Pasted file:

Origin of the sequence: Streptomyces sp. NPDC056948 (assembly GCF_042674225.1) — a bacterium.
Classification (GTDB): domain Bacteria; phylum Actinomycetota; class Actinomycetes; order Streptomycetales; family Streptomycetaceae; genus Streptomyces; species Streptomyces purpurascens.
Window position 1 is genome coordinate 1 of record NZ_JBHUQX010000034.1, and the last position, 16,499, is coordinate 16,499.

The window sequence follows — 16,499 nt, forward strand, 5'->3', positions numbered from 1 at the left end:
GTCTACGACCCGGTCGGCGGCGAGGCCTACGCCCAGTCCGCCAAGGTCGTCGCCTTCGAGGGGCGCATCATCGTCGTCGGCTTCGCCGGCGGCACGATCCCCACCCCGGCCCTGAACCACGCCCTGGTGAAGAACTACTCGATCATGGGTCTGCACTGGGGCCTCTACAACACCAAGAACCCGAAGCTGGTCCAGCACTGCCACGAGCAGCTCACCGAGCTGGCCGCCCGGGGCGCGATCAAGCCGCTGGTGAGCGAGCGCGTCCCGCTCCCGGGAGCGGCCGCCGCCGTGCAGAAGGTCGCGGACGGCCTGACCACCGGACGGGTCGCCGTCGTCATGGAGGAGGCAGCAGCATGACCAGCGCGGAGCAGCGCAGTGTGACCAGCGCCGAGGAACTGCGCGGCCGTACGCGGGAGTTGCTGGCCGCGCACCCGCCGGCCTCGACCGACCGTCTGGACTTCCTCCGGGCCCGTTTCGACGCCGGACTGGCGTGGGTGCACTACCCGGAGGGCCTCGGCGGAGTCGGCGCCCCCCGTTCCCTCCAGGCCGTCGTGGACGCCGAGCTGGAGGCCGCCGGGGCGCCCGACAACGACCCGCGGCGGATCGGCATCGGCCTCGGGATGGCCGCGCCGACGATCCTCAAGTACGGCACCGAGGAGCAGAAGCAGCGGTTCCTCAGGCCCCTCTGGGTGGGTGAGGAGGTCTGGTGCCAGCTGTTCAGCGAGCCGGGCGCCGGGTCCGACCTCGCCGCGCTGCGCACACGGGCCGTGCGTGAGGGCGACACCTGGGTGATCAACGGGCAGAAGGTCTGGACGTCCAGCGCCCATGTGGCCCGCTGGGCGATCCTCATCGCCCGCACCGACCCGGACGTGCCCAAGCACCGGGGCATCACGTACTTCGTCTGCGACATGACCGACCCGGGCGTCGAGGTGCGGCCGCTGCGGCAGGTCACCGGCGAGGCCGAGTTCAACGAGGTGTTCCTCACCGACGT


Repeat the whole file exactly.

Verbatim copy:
Origin of the sequence: Streptomyces sp. NPDC056948 (assembly GCF_042674225.1) — a bacterium.
Classification (GTDB): domain Bacteria; phylum Actinomycetota; class Actinomycetes; order Streptomycetales; family Streptomycetaceae; genus Streptomyces; species Streptomyces purpurascens.
Window position 1 is genome coordinate 1 of record NZ_JBHUQX010000034.1, and the last position, 16,499, is coordinate 16,499.

The window sequence follows — 16,499 nt, forward strand, 5'->3', positions numbered from 1 at the left end:
GTCTACGACCCGGTCGGCGGCGAGGCCTACGCCCAGTCCGCCAAGGTCGTCGCCTTCGAGGGGCGCATCATCGTCGTCGGCTTCGCCGGCGGCACGATCCCCACCCCGGCCCTGAACCACGCCCTGGTGAAGAACTACTCGATCATGGGTCTGCACTGGGGCCTCTACAACACCAAGAACCCGAAGCTGGTCCAGCACTGCCACGAGCAGCTCACCGAGCTGGCCGCCCGGGGCGCGATCAAGCCGCTGGTGAGCGAGCGCGTCCCGCTCCCGGGAGCGGCCGCCGCCGTGCAGAAGGTCGCGGACGGCCTGACCACCGGACGGGTCGCCGTCGTCATGGAGGAGGCAGCAGCATGACCAGCGCGGAGCAGCGCAGTGTGACCAGCGCCGAGGAACTGCGCGGCCGTACGCGGGAGTTGCTGGCCGCGCACCCGCCGGCCTCGACCGACCGTCTGGACTTCCTCCGGGCCCGTTTCGACGCCGGACTGGCGTGGGTGCACTACCCGGAGGGCCTCGGCGGAGTCGGCGCCCCCCGTTCCCTCCAGGCCGTCGTGGACGCCGAGCTGGAGGCCGCCGGGGCGCCCGACAACGACCCGCGGCGGATCGGCATCGGCCTCGGGATGGCCGCGCCGACGATCCTCAAGTACGGCACCGAGGAGCAGAAGCAGCGGTTCCTCAGGCCCCTCTGGGTGGGTGAGGAGGTCTGGTGCCAGCTGTTCAGCGAGCCGGGCGCCGGGTCCGACCTCGCCGCGCTGCGCACACGGGCCGTGCGTGAGGGCGACACCTGGGTGATCAACGGGCAGAAGGTCTGGACGTCCAGCGCCCATGTGGCCCGCTGGGCGATCCTCATCGCCCGCACCGACCCGGACGTGCCCAAGCACCGGGGCATCACGTACTTCGTCTGCGACATGACCGACCCGGGCGTCGAGGTGCGGCCGCTGCGGCAGGTCACCGGCGAGGCCGAGTTCAACGAGGTGTTCCTCACCGACGT